Professor Catalano (Plummer), who's dedicated his entire life to researching and hunting down the legendary vampire, Nosferatu (Kinski), arrives in plague-ridden Venice on account of a letter from a woman named Helietta (De Rossi) who claims that a coffin in her family crypt houses the very same apex blood drinker (that may or may not just be a slight extension of Kinski's Paganini with fangs here, but who can tell for sure, anyway?) that he's been after. Catalano's skepticism drives Mrs.Canins to hire a psychic to attempt to contact the monster, and although he hasn't been kipping in Helietta's cellar as she had thought, the medium's seance awakens him from a centuries-long slumber among a caravan of gypsies, suddenly feeling compelled to return to Venice and endlessly cruise the city's waterways in his gondola when he isn't clacking through the shadows in his buckled high heel shoes, in search of those foolish mortals who would dare to disturb his silent peace...
"I'll do ze fanks....zumtimes. But not ze balt het."
Don Alvise (Pleasance) delivers some memorably rambling speeches about God and evil, then disappears entirely, and when finally faced with his nemesis and life's obsession for the very first time, Catalano naturally offs himself. Wait...what? Nosferatu lustily paws at the local beauties and wills poor old grannies to throw themselves onto spikes, though his old angst-belching soul has but one true desire; the finality of death that can only come at the hand of a virgin whose love for him is throughly unconditional, and ironically, when he's later tracked down by some vampire hunters, they can only manage to mortally wound Maria (Anne Knecht), robbing him of the one girl who can grant him what he needs. He mournfully carries her nude body through the swirling morning mist...
"Fangs for that orgasm, baby..." coos Maria (Anne Knecht).
Some consider the late actor to be little more than a waxy-lipped bundle of Germanic hormones or worse. Don't count me among those folks, as his participation in a film only boosts it's stock for me; sometimes only just slightly, but in instances like tonight's review, he's an insane spectacle that demands the viewer's attention for every frame he passes through, as though the actor's very ego itself was the vampire in question, hypnotically commanding the audience to note his presence like an eager virgin might await the kiss of blood in her bed, once the sun has gone down. As for the film on the whole, it's a bold and visual one, tasting surprisingly coherent despite it's multiple chefs, nearly matching the atmospheric perfection of Herzog's film, and scoring an impressive three Wops on the rating scale. If you can snag a copy, by all means, do so with all speed. Highly recommended.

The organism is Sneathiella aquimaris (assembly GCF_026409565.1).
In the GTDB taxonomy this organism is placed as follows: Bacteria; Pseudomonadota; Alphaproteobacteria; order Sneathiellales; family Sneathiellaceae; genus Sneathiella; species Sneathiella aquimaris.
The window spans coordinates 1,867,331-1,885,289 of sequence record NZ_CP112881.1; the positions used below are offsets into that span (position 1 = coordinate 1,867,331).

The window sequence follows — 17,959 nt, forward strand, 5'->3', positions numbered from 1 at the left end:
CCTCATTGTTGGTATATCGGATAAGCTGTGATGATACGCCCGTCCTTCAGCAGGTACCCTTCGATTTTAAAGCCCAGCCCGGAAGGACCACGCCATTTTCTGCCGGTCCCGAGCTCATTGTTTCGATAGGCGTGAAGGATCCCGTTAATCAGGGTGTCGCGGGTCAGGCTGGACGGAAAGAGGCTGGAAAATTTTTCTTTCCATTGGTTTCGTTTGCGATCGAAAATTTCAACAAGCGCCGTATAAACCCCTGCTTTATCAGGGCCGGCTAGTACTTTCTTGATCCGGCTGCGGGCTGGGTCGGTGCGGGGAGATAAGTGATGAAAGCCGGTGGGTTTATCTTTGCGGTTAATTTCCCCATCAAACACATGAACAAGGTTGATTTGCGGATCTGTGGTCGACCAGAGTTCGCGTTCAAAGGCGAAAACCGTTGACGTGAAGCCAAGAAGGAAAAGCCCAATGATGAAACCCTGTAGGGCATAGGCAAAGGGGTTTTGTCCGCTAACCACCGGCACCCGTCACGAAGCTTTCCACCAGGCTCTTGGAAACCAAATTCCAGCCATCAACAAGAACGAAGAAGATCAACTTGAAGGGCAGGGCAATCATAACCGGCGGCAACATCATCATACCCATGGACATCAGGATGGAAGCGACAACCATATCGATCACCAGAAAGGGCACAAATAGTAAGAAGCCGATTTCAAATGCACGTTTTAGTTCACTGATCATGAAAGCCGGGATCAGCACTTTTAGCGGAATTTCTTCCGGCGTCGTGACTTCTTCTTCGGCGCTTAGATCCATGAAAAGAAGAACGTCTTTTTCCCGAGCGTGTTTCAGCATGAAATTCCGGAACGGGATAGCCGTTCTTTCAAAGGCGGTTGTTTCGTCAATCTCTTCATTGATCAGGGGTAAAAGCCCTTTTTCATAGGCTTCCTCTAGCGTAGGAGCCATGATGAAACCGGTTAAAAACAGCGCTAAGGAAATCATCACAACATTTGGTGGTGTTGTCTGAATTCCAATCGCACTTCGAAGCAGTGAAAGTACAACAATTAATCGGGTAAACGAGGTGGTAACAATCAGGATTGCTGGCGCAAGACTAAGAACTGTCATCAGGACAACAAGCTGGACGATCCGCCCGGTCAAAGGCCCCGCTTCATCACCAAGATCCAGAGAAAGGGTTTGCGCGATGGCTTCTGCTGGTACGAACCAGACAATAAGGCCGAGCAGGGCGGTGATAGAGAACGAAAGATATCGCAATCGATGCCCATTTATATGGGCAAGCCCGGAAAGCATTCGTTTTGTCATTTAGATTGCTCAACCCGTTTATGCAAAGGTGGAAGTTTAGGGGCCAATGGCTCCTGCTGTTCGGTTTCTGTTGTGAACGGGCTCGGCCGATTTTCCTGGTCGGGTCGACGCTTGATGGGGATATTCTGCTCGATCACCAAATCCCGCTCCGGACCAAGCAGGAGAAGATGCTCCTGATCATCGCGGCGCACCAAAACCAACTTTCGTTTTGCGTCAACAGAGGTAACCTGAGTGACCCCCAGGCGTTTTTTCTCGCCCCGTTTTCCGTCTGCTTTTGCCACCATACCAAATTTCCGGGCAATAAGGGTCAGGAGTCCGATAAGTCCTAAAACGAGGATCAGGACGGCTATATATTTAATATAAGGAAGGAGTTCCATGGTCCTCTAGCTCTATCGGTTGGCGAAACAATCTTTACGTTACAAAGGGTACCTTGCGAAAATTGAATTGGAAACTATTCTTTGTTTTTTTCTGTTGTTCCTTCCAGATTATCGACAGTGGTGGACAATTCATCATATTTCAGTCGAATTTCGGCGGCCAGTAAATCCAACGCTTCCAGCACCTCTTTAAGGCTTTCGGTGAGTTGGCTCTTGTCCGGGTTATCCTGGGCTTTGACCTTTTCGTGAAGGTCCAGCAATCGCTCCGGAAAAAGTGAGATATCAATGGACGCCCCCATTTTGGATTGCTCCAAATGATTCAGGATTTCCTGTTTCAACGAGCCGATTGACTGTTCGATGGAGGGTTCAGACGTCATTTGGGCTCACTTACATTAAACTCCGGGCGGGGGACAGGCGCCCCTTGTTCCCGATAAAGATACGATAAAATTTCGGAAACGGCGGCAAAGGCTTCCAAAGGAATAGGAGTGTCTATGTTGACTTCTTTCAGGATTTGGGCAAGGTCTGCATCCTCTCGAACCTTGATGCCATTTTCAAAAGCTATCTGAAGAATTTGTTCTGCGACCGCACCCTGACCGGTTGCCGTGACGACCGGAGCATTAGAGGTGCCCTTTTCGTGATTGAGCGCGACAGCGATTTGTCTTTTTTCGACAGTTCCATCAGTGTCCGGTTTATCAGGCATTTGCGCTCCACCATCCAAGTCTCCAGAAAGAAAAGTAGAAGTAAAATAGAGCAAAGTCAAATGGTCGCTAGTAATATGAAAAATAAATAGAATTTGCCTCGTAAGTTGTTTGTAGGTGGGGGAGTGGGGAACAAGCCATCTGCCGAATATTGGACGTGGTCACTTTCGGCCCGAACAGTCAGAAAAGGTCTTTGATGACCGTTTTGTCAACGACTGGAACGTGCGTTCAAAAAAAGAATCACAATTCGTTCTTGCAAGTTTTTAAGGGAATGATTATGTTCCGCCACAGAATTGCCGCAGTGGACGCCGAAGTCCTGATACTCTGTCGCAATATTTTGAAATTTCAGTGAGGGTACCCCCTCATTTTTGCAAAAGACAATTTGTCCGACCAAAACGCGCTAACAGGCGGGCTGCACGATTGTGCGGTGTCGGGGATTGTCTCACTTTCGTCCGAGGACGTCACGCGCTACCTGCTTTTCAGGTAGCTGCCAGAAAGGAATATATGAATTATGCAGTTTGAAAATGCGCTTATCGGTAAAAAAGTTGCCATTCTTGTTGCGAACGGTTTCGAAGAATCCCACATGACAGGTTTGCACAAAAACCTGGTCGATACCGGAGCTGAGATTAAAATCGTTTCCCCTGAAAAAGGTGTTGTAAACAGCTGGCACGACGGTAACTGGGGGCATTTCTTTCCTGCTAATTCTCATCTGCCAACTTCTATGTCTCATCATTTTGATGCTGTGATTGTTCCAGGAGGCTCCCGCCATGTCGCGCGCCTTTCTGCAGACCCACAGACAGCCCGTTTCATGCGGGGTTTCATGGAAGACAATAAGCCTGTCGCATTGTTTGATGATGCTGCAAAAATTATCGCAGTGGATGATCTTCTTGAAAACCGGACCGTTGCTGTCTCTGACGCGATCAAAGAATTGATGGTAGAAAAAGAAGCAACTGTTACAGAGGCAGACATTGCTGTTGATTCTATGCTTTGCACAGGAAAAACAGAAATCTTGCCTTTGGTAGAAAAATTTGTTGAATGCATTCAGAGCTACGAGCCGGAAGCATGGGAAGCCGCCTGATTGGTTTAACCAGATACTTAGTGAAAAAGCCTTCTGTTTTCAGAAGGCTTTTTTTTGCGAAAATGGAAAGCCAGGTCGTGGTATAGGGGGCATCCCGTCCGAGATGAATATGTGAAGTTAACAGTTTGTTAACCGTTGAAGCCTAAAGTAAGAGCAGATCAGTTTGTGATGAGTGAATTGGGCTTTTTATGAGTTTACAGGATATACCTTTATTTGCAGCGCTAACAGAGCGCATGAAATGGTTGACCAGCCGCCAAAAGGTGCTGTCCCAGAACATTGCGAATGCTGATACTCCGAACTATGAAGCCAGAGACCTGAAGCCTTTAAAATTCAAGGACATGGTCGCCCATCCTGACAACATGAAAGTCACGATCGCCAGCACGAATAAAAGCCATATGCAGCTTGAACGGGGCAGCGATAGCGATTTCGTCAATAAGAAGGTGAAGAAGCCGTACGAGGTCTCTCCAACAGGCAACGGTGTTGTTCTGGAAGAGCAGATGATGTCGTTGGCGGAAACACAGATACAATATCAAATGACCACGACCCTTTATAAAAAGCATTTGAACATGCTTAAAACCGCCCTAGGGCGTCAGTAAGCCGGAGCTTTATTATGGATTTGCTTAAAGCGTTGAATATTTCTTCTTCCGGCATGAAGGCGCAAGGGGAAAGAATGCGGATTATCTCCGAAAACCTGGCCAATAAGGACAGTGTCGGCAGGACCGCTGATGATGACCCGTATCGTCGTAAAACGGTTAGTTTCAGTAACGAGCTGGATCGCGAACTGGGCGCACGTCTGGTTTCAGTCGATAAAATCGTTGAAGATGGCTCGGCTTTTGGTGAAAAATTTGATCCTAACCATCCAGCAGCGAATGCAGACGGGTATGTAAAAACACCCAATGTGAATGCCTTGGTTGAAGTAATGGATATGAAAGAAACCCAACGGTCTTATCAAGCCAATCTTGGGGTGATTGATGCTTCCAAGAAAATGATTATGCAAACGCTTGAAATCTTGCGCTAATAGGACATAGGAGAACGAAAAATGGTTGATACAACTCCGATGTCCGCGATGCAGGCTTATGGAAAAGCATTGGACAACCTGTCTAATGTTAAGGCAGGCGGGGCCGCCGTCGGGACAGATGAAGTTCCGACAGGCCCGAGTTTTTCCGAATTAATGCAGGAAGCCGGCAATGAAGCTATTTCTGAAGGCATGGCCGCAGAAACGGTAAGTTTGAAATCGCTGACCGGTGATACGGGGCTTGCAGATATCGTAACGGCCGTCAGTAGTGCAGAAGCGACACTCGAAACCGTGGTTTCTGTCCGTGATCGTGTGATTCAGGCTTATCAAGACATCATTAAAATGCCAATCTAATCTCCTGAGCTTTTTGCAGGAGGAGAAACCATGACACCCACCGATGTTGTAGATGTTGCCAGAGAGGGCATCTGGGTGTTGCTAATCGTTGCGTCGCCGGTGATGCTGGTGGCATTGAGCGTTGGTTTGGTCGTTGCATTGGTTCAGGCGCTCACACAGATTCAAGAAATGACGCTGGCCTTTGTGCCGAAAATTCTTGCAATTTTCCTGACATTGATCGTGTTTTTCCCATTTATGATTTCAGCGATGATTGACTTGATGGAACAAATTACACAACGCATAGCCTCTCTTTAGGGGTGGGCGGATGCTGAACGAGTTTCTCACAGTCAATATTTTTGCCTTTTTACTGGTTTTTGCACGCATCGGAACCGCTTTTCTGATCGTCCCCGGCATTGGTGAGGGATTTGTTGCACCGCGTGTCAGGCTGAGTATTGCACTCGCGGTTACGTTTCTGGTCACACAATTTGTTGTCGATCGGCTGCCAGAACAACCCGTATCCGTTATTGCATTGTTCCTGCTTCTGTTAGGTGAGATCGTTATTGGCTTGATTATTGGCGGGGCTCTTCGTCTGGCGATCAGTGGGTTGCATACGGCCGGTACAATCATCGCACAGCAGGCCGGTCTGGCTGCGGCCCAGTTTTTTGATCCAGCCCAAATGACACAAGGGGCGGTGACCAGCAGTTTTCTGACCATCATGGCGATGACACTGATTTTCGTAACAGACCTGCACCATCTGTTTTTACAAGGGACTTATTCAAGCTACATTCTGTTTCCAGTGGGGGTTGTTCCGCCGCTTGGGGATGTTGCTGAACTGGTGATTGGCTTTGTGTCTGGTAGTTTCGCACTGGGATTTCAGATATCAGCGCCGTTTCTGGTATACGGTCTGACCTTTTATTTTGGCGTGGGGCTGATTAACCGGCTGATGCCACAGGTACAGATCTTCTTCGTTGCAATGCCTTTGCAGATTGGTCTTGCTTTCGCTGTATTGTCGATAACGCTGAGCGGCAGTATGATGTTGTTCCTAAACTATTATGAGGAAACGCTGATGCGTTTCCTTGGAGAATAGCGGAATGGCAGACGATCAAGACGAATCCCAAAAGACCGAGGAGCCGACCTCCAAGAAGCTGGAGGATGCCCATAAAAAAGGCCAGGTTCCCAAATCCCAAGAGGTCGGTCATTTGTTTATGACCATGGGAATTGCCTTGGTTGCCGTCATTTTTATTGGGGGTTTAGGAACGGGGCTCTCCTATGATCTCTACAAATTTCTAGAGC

"Time has no meaning in a life that never ends...", hisses Nosferatu (Kinski).
Four years removed from his first giallo, Giornata nera per l'ariete aka/ The Fifth Cord (1971), director Luigi Bazzoni serves up a visually interesting if not entirely engaging psychological thriller/mystery that lacks just about every identifying giallo characteristic; there's no black gloved killers, no beautiful model types being violently killed off with exotic weapons, and not much sci-fi to wrap your mind around here, either, despite the alternate "Footprints on the Moon" title. What there is, is some nice, atmospheric cinematography from Vittorio Storano, who also worked with Argento on L'uccello dalle piume di cristallo aka/ The Bird With the Crystal Plumage (1970), and a solid performance from lead actress, Florinda Balkan, with supporting appearances by Italian 70's ginger-kid extraordinaire, Nicoletta Elmi, and, of course, Klaus Kinski, misleadingly billed as a lead here.
"...all of this fucking cheese belongs to me now."
Alice (Balkan), a Portuguese translator, has no recollection of the past three days and a recurring nightmare vision about astronauts bouncing about on the surface of the moon that she attributes to an old movie (with the same title as the one the audience is currently watching, mind you) that she must have missed the ending to. A discarded photograph of a hotel on the isle of Gama compels her to pay the holiday hot spot a visit in attempt to piece it all back together. To further complicate matters, several of the island's residents seem to already know her from the previous week, only as Nicole, a red head who sought refuge from some sort of imminent danger there, despite having no memories of ever having been there, at least, as Alice, anyway...
"...e il mio capelli rossi fastidioso per voi?" asks Paola (Nicoletta Elmi).